After graduating from Calvin in 1969, I spent a decade at Princeton Seminary in three degree programs. I studied the history of the university as excellently recorded by my former Calvin professor George Marsden in his book, The Soul of the American University: From Protestant Establishment to Established Nonbelief.

Son of a Presbyterian minister and an accomplished lay preacher, Woodrow Wilson, as early as 1896, wanted to bring historian Frederick Jackson Turner on faculty. This request was denied because Turner was a Unitarian. Later, when appointed president at Princeton, Wilson abolished religious tests for hiring faculty by inviting the first Jew to teach in 1904.

Professor Isom is neither Unitarian nor a Jew. She is a Christian affiliated with an evangelical black church. The guilt by association tactic, linking Calvin’s potential fudging on its Reformed identity with what happened at Princeton, simply doesn’t work.

Last year at the seminary, I asked Princeton’s President Iain Torrance what were the distinctives shaping the Reformed heritage. He answered, “I’d rather speak about Reformed aspects or tendencies.”

Isn’t the Reformed theological legacy compelling because it unites heart and mind, passion and discipline, personal renewal and social transformation—all interpreted through a biblical lens in which Jesus Christ is the focus?

Since this is the heart of what it means to be Reformed, Professor Isom fits the profile. She is a Christian. She is of Reformed conviction. And she witnesses to her Reformed understanding of the Christian faith in a Christ-centered congregation that epitomizes the black experience of worshiping Jesus as Lord and Savior.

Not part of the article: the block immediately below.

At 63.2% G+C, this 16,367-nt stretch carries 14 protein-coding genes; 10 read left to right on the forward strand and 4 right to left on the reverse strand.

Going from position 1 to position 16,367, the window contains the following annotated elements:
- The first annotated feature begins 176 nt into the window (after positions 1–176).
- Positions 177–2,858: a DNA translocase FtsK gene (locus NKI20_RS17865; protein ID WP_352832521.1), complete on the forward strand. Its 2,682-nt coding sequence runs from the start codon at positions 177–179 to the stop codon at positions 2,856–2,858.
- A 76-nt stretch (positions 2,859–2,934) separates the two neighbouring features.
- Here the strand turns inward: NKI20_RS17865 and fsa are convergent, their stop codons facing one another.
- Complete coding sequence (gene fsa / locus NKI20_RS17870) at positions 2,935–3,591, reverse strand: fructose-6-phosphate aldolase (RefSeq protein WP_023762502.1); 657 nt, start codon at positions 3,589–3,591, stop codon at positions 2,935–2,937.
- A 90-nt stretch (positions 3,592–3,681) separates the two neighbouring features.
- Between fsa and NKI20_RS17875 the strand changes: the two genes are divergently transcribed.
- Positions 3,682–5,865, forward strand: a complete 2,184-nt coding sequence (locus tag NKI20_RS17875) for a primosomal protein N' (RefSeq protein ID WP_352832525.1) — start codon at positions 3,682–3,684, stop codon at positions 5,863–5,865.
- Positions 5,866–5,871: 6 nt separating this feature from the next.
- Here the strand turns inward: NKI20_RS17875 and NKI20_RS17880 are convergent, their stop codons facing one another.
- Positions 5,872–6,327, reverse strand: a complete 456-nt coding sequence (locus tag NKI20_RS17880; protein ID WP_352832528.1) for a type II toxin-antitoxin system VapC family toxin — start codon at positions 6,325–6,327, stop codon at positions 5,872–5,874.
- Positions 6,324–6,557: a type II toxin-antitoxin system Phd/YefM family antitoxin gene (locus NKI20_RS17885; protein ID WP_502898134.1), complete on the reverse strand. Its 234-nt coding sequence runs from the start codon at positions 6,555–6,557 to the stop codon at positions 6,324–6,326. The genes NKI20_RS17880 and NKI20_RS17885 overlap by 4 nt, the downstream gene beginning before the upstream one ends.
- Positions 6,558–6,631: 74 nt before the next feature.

Jack R. Van Ens ’69
Arvada, Colo.

Encouragement to grads
In 1961, I had just finished writing a blue book for Dr. Walter DeVries’ political science class, my last class at Calvin. As I had handed it to him, he asked me if I was interested in working for Congressman Jerry Ford. He knew of a job opening as Ford’s legislative assistant.

I had planned to try getting a copy boy job with The New York Times, but a job in hand was worth two in the bush, so I said, “Yes.” As I had been quite involved in politics, he asked me to take another blue book and write everything I had done for the Republican Party; I filled a good bit of the blue book.

That afternoon I received a call from Ford’s office asking if I could fly to Washington, D.C., for an interview. I did and was hired to work in D.C. as well as back in the 5th congressional district. I worked for Congressman Ford for six years before he became vice president and president.

I thought this account might encourage those graduating as they search to find their life’s work. Being able to find such an opportunity that was so unlikely, I feel God must have had a hand in it.